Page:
Economic storm clouds loom over Rainbow Nation after Mandela’s death

 A man stands on the street sign for Eighth Avenue as he waits for a taxi in Alexandra Township, Johannesburg, South Africa, 01 October 2013.
A man stands on the street sign for Eighth Avenue as he waits for a taxi in Alexandra Township, Johannesburg, South Africa, 01 October 2013. KIM LUDBROOK

Nelson Mandela leaves behind a country in better economic shape than it was under white minority rule, but there are storm clouds on the horizon, with high youth unemployment rates, slowed growth, and continued economic inequality.

The five years between 1994-99 that Mandela led South Africa were characterized by strong growth from an economy that had stagnated under international trade sanctions imposed against the pro-apartheid government. Experts say that Mandela played a key role in fostering reconciliation and restoring trade relations with countries that had turned from the oppressive regime.

"Coming into 1994, there was a huge fear about how we were going to transition an economy that had disregarded 84 percent of its population. Madiba [Mandela] was very good at strengthening trade post-sanctions," Gina Schoeman, an economist for Citi based in Johannesburg, told CNBC.

"This allowed us to repair trade relations, particularly with the U.S. and Europe. The softer quality that he brought through his ability to reconcile and communicate really helped."

One of the key reasons South Africa, the continent's largest economy, joined the BRICS group of the world's most important emerging market economies -- a cluster that also includes Brazil, Russia, India and China -- was the institutions put in place after apartheid by Mandela's government, and his administration's resistance to nationalization policies like those of neighboring Zimbabwe. At the same time, the rising black middle class helped increase consumer spending.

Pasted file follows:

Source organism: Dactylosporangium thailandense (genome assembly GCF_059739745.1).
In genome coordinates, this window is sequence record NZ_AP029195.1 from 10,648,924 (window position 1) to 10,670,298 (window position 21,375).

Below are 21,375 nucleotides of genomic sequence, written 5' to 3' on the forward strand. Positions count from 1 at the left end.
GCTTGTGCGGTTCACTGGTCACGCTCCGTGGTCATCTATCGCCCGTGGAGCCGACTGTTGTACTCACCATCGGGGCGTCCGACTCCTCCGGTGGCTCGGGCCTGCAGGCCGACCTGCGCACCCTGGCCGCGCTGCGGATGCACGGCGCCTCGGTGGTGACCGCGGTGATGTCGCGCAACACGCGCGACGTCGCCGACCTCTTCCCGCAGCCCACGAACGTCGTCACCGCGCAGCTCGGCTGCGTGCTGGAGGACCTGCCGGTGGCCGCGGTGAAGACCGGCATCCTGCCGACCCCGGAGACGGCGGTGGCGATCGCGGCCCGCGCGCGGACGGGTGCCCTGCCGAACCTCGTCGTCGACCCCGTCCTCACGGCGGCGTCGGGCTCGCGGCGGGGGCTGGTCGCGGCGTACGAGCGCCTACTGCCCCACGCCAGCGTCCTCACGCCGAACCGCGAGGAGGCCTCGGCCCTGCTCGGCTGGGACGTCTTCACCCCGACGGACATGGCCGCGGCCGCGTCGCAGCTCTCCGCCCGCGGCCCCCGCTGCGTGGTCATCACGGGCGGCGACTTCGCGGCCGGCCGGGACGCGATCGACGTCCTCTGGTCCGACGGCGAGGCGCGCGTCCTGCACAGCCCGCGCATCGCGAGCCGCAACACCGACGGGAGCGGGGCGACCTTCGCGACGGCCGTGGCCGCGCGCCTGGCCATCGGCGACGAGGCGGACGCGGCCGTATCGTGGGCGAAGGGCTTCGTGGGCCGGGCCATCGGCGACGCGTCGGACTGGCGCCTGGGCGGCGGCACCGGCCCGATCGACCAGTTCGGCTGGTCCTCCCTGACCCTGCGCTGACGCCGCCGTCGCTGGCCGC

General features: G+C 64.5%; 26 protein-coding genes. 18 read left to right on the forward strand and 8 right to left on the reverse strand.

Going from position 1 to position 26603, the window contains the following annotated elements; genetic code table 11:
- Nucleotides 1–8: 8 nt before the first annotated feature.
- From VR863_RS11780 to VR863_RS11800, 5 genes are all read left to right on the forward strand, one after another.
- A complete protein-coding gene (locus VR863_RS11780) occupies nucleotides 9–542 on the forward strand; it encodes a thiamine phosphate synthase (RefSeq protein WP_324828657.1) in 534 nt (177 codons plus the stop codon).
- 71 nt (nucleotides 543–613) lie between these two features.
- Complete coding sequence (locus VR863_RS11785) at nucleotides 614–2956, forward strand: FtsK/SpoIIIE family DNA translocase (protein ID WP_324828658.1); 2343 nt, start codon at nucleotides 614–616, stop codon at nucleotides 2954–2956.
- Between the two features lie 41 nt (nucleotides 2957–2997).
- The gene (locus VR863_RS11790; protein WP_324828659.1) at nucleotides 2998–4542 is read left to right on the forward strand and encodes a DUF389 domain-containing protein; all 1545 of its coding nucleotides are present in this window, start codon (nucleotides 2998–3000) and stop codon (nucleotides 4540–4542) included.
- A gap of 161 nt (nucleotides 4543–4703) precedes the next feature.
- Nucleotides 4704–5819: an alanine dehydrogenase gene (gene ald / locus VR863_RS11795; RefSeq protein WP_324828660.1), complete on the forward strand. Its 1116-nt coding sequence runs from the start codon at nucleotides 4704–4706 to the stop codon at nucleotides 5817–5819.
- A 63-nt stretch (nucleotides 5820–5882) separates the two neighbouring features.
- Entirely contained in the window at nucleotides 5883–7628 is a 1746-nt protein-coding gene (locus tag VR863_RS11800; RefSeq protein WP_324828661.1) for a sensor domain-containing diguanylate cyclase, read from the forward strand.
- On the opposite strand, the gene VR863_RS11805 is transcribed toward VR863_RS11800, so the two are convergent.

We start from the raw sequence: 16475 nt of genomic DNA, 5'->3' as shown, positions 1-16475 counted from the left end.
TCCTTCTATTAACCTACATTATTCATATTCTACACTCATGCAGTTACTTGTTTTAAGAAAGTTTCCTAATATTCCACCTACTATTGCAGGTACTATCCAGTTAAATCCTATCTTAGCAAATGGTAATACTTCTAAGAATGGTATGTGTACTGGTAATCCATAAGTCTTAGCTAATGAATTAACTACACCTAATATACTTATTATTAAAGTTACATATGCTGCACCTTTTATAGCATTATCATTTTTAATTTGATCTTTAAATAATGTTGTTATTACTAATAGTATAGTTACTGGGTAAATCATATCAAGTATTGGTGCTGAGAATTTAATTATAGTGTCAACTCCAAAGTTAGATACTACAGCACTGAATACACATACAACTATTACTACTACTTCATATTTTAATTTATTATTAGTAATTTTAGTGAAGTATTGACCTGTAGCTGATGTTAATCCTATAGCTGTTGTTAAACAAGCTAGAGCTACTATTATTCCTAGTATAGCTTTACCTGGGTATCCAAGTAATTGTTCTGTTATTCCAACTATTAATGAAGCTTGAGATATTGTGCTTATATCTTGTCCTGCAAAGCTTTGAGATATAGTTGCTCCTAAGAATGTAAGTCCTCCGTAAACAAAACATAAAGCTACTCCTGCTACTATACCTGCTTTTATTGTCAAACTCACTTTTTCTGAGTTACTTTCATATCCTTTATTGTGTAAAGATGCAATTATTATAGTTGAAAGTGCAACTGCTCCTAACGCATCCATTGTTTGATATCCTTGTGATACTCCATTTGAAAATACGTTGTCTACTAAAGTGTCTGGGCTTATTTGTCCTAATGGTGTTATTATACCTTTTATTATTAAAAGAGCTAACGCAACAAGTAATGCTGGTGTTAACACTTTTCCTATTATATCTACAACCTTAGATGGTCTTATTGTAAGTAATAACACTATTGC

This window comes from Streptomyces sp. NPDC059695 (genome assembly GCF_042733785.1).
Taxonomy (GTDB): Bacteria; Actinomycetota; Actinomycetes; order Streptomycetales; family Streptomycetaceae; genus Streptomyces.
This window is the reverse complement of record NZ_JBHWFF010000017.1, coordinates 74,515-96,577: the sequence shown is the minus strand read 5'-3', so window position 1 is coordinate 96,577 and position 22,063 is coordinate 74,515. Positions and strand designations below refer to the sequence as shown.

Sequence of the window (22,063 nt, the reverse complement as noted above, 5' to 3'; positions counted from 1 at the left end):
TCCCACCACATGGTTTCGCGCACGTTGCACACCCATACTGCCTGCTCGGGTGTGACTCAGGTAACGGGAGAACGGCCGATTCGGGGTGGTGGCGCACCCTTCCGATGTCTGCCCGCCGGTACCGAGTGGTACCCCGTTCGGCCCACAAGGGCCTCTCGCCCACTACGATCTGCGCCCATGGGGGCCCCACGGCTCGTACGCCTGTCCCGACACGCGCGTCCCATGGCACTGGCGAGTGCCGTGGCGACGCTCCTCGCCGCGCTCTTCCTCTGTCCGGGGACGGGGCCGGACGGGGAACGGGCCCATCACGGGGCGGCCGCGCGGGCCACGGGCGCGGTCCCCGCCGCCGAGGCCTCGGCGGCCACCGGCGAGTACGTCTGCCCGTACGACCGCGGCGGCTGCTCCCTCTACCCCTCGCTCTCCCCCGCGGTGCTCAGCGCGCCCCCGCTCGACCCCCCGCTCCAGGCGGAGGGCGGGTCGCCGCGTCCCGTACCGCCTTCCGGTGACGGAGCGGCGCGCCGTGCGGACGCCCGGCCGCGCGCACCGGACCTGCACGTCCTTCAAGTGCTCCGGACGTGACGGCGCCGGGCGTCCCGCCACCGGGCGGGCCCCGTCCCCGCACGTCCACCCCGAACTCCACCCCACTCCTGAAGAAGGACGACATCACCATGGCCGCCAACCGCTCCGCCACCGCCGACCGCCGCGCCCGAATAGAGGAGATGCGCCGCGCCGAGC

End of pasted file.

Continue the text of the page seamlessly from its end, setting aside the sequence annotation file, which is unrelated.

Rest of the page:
The country is rich in resources like platinum and gold, has the strongest financial services industry on the continent and large swathes of farmland which have made it a major producer of crops like maize and cereals.

The African National Congress, in its earlier socialist incarnation, had planned to nationalize assets like mines, which has proved economically disastrous elsewhere in Africa. Mandela succeeded, in part, because he turned away from those earlier stances when he assumed the presidency.

"Mandela was a pragmatist on the economy. He rejected nationalization even though it was official ANC policy," Peter Attard Montalto, emerging markets economist at Nomura, told CNBC.

"One of the reasons that it is still an investment grade country is the institutions he set up."

The institutions set by Mandela and others under South Africa's constitution included its first democratic government and its Human Rights Commission. His government also gave new powers to its National Treasury, all of which helped to promote a more stable economy.

However, failure to tackle inequality and external factors like the recent drop in the price of gold, have meant slower growth rates for South Africa's relatively strong economy, with economic growth this year predicted to slow to around 2 percent, according to Investec. Economists have expressed concerns about the country's high current account deficit, which stood at 6.8 percent of gross domestic product in the third quarter. Its currency, the rand, is widely viewed as one of the "Fragile Five" emerging markets currencies, and is down 18 percent against the dollar this year.

There has not been a corresponding rebound in exports, partly because infrastructure is still a huge problem in South Africa, with particular difficulties with power supplies. These factors tend to discourage investment from global companies, according to Schoeman.

"The government is still playing catch-up from the underinvestment by the apartheid regime," she said.

Its political stability may also be under threat. There has also been increased labor unrest in the past couple of years, particularly in the mining industry. With a huge public sector wage bill to fund, the government's chances of reducing the deficit are slim, according to Schoeman.

And political changes might be afoot, as well. In 2014, the ANC faces its first real electoral challenge since the introduction of a full democratic government swept them to power. This will be the first year the so-called "Born Free" generation, who don't remember life under apartheid or when Mandela was imprisoned, votes. And with more than half of them unemployed, they may punish the dominant political power.

"Since he left, inequality has widened and there has been too much focus on making a cadre of people rich," Attard Montalto said.

"The biggest challenge is there are other things on the agenda for them than helping inequality."